The annual media dialogue ended with various remmendations and observations by stakeholders. Indeed, since the event kicked off more than three years ago, a lot of issues can be said to have been looked into.
In the past one year alone, a more proactive policy framework has been instituted by stakeholders to ensure that the media industry is realigned with the transformation that is unfolding.
As the Prime Minister put it rightly during the conclusion of the event, one of the most sustainable solutions needed to be given serious thought that can be used in order to prop up the industry, lies with channeling investment into the sector.
Perhaps one can also add that the sector does not only need investment , generally, but the right investment mix in order to deliver on certain agreeable outcomes in line with Rwanda’s past, present and future socio-economic context.
One of the items that were discussed was the need to operate a basket fund for the sector. I am imagining that stakeholders are thinking about establishing some kind of a trust fund that can act as some sort of public seed capital to kick-start the sector towards attracting bigger forms of private sector investments needed for its turn around.
Very good idea. However, some serious thoughts need to be given to the sustainability of operating such a special trust fund for Rwanda’s media industry.
Stakeholders would need to come up with more convincing concepts, in terms of thinking through very coherently, such an idea before putting it before government or any other agency for consideration for funding.
However, media stakeholders should bear in mind that various trust fund models are already in place that can readily be used to provide insights on how to go about setting up one specifically for the media.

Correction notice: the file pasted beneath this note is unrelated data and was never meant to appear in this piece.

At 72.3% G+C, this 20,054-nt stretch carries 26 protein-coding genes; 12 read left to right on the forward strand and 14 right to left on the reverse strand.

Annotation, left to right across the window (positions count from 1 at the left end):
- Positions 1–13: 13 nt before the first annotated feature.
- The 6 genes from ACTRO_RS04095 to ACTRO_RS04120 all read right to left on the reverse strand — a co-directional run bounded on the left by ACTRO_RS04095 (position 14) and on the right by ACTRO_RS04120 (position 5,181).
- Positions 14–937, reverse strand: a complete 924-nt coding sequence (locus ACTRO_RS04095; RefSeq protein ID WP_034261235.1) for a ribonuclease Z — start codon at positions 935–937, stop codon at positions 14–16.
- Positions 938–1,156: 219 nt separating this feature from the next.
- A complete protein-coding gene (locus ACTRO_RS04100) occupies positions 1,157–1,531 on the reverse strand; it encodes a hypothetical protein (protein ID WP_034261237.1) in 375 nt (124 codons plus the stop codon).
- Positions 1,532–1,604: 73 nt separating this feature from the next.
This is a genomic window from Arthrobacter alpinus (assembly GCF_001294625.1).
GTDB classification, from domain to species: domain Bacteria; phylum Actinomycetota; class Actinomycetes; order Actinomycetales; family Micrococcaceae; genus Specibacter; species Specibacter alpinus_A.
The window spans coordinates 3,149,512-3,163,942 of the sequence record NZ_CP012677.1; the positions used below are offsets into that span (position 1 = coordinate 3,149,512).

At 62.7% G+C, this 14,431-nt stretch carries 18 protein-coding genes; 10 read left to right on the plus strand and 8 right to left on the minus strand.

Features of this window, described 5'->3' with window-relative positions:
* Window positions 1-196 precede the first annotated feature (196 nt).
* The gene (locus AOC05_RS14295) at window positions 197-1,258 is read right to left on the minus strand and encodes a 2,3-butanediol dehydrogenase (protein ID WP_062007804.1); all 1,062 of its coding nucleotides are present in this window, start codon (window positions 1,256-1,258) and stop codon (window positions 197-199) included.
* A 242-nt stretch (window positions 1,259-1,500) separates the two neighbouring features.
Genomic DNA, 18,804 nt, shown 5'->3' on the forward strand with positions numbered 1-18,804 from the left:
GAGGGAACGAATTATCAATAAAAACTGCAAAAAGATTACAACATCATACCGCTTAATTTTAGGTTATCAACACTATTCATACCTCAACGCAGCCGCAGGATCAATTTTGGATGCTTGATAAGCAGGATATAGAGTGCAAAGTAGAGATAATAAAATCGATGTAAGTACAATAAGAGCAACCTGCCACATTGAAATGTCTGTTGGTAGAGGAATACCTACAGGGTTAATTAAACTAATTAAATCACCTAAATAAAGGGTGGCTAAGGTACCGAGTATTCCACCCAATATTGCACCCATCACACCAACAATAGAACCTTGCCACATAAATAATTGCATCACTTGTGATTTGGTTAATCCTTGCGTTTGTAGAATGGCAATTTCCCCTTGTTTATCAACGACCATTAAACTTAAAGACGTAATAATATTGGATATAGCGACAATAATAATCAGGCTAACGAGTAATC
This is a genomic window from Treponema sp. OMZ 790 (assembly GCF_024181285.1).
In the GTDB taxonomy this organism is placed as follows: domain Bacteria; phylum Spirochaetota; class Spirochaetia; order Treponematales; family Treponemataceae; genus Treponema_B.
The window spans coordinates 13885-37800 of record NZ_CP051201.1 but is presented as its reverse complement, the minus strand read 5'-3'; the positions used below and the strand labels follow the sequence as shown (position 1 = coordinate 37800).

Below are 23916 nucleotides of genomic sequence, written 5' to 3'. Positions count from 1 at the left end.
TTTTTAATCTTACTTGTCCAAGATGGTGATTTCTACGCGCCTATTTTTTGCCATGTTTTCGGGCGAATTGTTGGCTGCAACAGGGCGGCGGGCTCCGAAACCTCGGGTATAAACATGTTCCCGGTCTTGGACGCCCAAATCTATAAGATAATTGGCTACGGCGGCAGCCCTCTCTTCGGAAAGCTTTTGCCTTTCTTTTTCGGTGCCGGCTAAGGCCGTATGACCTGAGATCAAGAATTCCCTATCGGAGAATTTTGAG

For starters, such a trust fund must be formed with clear intention of ensuring that it acts purely as a catalyst, and boosted by the public sector to attract private capital in a sustainable manner.
If the idea is to have in place, say a US$5 million trust fund, then government can be requested to commit the first round of seed capital, of say US$2 million, that can be used to attract other forms of additional capital, say from donors.
However, the fund management issue must be addressed now. At the moment, there are various reputable accounting and quality assurance firms that can be hired to manage such a fund.
Clear operational guidelines for the trust fund must be instituted. For instance, the fund managers can develop an intervention matrix for the fund. Where is intervention most needed for the struggling sector?
The trust fund can also bring in capacity building in terms of assisting struggling media outlets to formulate credible business plans.
Through a very transparent screening module that is premised on competition, the winning media projects can be identified and shortlisted media promoters of such ideas then advanced seed equity capital and capacity building by the fund.
The main idea would be to have such forms of support to be used to leverage additional capital from the private sector.
If the idea is to set up the first locally owned private TV station in Rwanda, something that is actually long overdue, the promoters of such a venture should be given seed capital, plus business capacity by the trust fund, to augment what they have.
They are then assisted by the fund to craft convincing long term business plans so that once the business is up and running the issue of repayment of such support along with sustainability of such a venture is addressed in a more convincing manner.
The idea would be to incubate, say ten or less companies out of several, and set them towards a path of self sufficiency by enabling them to attract private capital in order to ensure that such businesses are run along strict commercial footing.
Rwanda’s media industry is virgin by any measure and an investment of just US$5 million, if used well, can attract bigger forms of private capital.
If we are to say that public seed capital of US$5 million can attract say an additional private capital of, say US$15 million on the first year, of its set up then, without a doubt, such form of investment mix can, indeed, boost the workings of the sector that is currently struggling to stay relevant to the ongoing transformation.
The author is an editor with The New Times